Cornhuskers looking to match UT's stunning 1996 title game upset

November, 30, 2009
11/30/09
10:40
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Texas and Nebraska are two programs inexorably linked in the Big 12’s young history.

Saturday’s championship game in Arlington, Texas, will represent the third time the two traditional superpowers have played for the Big 12 title. Those rivals have played against each other for the title more than any other two teams in Big 12 history with each team winning one of the championship games.

Texas is a heavy favorite this year after a 12-0 regular season that has placed it on the cusp of a second national championship game berth in five seasons. Nebraska claimed the North title this season, but is a huge early underdog against the Longhorns.

[+] EnlargeBrown
Jed Jacobsohn/Getty ImagesQuarterback James Brown predicted a Texas win in the first Big 12 championship game in 1996.
It’s a complete role reversal from the first championship game in the conference’s history. The Cornhuskers were ranked No. 3 and seemingly on their way to a national championship during that first Big 12 title game in St. Louis in 1996. Texas had come along late to earn the Big 12 South title, but was presumed by most prognosticators to have little chance with the mighty Cornhuskers.

“It kind of struck me a little unusual because of the matchup and how it’s playing out,” former Texas wide receiver Wane McGarity said. “It’s almost the exact opposite of what happened that first time around.”

That game became even more storied after Texas quarterback James Brown predicted a huge victory for the Longhorns and then backed it up with a stunning 37-27 upset that knocked the Cornhuskers out of the national title hunt.

The first Big 12 championship represented much more than merely a football game that would decide the conference’s first representative into the old Bowl Coalition.

Nebraska was the dominant power in the old Big Eight Conference. Texas was considered to be one of the strongest among the four teams that joined the reconstituted Big 12 from the Southwest Conference.

The two schools battled on practically every item in the formative stages of the Big 12. Nebraska wanted the conference offices to remain in Kansas City. Texas wanted them moved to Dallas. Texas won that argument.

Nebraska wanted each team in the conference to be able to keep a certain number of partial qualifiers on the roster. Texas was against that. Texas won that argument.

Nebraska wanted former Kansas athletic director Bob Frederick as the conference’s first commissioner. Texas wanted Southwest Conference commissioner Steve Hatchell. Texas won that argument.

Those off-the-field skirmishes made the first actual game between the two schools in the conference seem that much bigger.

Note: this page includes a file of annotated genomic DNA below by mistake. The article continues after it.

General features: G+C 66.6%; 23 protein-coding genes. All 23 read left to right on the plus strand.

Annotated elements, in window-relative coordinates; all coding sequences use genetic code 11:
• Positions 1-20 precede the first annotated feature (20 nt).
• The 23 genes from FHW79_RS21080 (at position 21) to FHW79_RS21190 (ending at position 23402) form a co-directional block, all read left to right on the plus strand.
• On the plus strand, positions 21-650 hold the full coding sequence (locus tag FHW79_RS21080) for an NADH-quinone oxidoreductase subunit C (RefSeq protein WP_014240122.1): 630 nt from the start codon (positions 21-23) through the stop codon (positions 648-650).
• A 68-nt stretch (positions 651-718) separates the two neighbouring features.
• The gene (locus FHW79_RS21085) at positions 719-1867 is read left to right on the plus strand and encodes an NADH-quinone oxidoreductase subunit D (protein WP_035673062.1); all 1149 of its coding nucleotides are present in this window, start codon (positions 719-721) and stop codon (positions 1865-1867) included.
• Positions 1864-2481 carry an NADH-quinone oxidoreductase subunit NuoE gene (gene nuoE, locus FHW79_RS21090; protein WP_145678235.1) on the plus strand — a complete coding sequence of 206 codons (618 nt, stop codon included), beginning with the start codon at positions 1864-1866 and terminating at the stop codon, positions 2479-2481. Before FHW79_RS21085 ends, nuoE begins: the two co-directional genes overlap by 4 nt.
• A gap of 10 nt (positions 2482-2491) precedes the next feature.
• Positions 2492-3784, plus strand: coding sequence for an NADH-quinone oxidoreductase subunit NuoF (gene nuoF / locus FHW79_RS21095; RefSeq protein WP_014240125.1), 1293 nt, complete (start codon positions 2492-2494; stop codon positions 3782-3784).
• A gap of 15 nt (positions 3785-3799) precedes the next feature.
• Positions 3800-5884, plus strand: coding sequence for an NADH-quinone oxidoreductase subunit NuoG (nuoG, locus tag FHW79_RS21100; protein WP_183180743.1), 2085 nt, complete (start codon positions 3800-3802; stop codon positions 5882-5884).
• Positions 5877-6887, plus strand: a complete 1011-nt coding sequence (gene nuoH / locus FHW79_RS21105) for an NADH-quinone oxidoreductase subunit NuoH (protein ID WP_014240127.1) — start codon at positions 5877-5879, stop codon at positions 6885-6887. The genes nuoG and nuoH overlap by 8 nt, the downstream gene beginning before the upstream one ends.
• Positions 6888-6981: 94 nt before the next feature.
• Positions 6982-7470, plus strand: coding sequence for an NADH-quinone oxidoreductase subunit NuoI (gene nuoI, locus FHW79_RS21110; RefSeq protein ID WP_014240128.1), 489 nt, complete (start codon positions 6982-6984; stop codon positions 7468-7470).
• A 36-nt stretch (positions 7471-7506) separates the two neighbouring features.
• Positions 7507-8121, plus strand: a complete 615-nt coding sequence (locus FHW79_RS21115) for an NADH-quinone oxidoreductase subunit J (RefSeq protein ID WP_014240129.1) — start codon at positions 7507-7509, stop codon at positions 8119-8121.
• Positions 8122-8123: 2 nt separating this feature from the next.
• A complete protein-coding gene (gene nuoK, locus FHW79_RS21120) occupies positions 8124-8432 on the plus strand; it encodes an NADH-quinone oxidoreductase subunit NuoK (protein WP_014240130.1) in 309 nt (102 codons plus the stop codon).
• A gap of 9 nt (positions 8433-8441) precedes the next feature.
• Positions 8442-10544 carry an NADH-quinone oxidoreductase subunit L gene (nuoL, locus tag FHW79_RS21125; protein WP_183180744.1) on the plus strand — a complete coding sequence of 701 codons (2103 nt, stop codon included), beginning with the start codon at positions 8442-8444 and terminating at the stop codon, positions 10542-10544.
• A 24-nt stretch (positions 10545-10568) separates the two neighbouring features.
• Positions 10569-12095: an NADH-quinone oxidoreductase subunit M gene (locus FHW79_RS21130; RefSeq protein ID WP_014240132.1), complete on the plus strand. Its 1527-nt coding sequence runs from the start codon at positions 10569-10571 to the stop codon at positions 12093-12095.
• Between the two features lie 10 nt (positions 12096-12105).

Nebraska came into the game the two-time defending national champion. After losing early in the season at Arizona State, the Cornhuskers reeled off nine straight victories. Coming into the championship game, Nebraska had won 46 of its last 48 games.

Texas struggled with nonconference losses to Notre Dame and Virginia early in the season. John Mackovic’s team fell into an early hole in the conference race after back-to-back losses to Oklahoma and Colorado left it at 3-4.

But Texas rebounded to win its final four regular-season games to finish strongly, including a 51-15 beatdown of Texas A&M. Still, most observers didn’t give it much hope.

Nebraska was a three-touchdown favorite coming into the game. That status galled Brown, who predicted several days before the game that the Longhorns would win the game by three touchdowns.

“We weren’t intimidated by them,” McGarity said. “James made the comment we might win by 21 points. It just started it off and we all rallied behind him.”

Like Nebraska heading into Saturday’s game, that Texas team was hot after playing well down the stretch.

“We were the underdogs and people didn’t think we had a chance,” McGarity said. “But we weren’t intimidated in the least by them. We thought we had a good chance to win once the game started. And we played like it.”

That game is remembered by the stunning fourth-and-inches gamble made by Mackovic late in the game with his team nursing a slim 30-27 lead. Brown faked a handoff and then hit reserve tight end Derek Lewis on a 61-yard pass to the Nebraska 11. Priest Holmes scored his third touchdown on the next play to wrap up the victory and account for the only rushing touchdowns scored on Nebraska’s first-team defense all season.

It’s gone down in history as one of the biggest upsets in recent college football history.

Most observers aren’t giving Nebraska much hope against Texas in this year's conference championship.

But if the Cornhuskers can duplicate the Longhorns’ stunning triumph on Saturday, it will be every bit as large as the earlier Texas victory in the first conference championship game.